It seemed at first one of the numerous 'studio production' movies. But then I found myself enthralled by the humour laden lines. Mary had some of the best lines and when Bogie and her played a scene together the dialogue shone through.The movie also suggests, quite rightly, that some of the Japanese still held an allegiance to a country other than America.The writer was Richard MacCaulay and they list a Dialogue director - Edward Blatt.

  • Check it out.

    • Carol Miles
    • 1/1/11

    To be perfectly honest, I can't make up my mind about good or not this war time movie is as a whole. BUT, no studio made pictures more fun to watch (in those old studio days) than Warner Brothers. This picture is just plain fun to sit through. The usual WB suspects are wonderful and BOGART AND MARY ASTOR (so unlike in the MALTESE FALCON) are a load of fun and fabulous together.No matter how well Mary Astor is thought of as an actress after all these years, she's still not thought of well enough.

  • Across the Pacific (1942)

    • Jay Higgins
    • 7/19/09

    This film has much to offer - espionage, romance, humor, World War II intrigue, spies, attempted bombings, action, suspense, blackmail, drama, mystery and adventure. A very entertaining mix and very successful. Fast paced, taut direction by John Huston, a great cast with the always good team of Humphrey Bogart, Mary Astor and Sidney Greenstreet. Never a dull moment.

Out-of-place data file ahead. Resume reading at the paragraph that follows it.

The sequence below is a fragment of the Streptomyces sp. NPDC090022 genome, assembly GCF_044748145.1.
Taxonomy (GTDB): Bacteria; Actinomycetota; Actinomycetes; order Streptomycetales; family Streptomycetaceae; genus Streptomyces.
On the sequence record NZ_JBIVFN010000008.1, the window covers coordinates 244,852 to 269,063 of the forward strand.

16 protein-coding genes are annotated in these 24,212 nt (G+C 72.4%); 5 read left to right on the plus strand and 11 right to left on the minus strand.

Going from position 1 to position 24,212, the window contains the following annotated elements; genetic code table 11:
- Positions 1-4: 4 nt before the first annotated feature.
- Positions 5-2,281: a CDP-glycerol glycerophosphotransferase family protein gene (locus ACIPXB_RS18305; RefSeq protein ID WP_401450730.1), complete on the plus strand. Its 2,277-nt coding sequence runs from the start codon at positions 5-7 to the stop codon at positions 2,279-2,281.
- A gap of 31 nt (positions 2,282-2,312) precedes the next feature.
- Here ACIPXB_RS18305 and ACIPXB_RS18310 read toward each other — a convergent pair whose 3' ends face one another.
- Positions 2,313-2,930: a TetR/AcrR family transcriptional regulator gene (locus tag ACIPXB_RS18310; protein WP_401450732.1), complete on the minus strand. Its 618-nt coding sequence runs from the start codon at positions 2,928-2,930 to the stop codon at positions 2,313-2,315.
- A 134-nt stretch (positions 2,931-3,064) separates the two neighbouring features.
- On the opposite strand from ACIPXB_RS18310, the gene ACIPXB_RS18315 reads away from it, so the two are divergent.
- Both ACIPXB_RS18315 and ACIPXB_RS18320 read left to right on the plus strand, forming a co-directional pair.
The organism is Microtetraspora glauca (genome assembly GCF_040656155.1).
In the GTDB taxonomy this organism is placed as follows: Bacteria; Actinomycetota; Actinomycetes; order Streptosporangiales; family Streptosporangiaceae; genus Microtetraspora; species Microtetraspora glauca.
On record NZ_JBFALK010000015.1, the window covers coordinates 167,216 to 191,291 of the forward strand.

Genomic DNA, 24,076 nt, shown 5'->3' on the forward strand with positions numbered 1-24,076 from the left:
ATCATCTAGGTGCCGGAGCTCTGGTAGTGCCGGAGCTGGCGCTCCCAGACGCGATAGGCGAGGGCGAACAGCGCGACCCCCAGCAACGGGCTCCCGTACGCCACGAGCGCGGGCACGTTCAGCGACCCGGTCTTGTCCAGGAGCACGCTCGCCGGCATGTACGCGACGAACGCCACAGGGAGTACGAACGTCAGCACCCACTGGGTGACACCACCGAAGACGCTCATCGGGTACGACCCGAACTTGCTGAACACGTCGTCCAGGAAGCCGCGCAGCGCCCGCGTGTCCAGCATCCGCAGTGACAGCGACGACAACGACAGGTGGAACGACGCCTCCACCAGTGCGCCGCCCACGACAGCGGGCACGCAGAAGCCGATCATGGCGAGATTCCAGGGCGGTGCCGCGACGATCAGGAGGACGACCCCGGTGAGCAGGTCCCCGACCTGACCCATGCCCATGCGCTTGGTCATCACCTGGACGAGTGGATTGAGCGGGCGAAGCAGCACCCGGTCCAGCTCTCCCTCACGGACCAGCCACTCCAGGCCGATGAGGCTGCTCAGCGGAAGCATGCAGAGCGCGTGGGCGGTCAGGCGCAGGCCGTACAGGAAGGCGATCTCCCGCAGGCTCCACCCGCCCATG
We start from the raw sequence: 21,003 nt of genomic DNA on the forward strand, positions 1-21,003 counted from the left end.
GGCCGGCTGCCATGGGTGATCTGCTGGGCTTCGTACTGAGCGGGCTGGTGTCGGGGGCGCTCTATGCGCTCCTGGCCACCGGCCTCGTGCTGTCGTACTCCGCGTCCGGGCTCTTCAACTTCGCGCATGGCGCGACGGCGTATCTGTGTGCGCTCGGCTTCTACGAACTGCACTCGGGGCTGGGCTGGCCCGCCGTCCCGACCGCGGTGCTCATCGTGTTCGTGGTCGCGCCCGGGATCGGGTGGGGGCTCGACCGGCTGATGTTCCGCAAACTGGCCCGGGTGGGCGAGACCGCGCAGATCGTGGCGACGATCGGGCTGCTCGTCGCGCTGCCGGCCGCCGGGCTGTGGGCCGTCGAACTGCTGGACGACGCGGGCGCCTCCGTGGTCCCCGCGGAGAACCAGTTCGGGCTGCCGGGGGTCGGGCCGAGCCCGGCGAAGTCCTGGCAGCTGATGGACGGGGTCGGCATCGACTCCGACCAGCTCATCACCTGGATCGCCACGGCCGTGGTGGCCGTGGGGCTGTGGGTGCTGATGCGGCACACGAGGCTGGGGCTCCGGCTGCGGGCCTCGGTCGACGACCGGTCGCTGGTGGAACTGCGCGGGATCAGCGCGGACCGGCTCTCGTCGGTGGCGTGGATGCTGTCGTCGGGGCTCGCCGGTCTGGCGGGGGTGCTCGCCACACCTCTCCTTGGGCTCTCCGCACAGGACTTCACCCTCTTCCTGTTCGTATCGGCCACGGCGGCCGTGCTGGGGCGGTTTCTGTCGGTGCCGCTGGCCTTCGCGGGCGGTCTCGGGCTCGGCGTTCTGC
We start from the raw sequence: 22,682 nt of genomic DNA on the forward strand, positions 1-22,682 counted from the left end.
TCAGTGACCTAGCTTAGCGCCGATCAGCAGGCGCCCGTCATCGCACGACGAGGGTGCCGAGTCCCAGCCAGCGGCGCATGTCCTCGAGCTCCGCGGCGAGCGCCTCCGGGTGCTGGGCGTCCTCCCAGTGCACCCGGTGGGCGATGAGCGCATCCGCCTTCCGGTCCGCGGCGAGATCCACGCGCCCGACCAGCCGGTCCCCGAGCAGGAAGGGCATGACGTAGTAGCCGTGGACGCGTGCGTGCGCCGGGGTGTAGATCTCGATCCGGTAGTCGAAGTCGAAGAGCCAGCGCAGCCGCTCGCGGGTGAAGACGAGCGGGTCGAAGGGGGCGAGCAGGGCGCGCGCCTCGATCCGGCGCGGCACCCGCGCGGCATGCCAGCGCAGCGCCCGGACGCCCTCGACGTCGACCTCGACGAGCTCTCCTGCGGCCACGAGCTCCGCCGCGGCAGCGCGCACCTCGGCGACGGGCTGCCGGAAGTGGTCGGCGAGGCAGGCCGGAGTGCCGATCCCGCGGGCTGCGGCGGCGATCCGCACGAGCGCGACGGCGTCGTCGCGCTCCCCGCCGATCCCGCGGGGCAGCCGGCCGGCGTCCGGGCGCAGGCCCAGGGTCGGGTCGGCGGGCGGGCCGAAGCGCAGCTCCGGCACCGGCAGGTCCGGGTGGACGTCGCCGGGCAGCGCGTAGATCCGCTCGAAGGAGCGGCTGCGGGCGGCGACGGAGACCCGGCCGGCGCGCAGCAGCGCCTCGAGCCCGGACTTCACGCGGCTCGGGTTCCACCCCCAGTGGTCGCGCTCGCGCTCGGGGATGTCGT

• For Sale - Only $50....or more

    • Morgan
    • 3/22/08

    If you want to add "Across The Pacific" to your home video library, you can do so IF you purchase a Bogart box set for $50, but you cannot purchase it alone.....I would expect such shell games from Amazon or B&N.....But, TCM? One cannot purchase "Across The Pacific" from TCM, without having to purchase a box collection??? Worse, the TCM website even links to eBay sellers who offer the single film (!)...TCM is better than this, and this single instance (not to mention many others) indicates that TCM should have a wholesale review of its entire Home Video operation.....This film should be available on dvd, as a single purchase film, from TCM....Simple as that. There is just no excuse for this.

  • Bogard during the War years

    • cbn
    • 4/9/06

    This film I first saw in 1984. I did not know of it's existance. Turner movies had only recently completed a colorized version of this film. Yet it is not noted anywhere on TCM archives. It was a great film to see in color and is a good film if you are a bogie fan. Where else can you see Bogard stop the Japan invasion of the Central America and the US held canal zone. If you like Bogard films this is a great classic to view.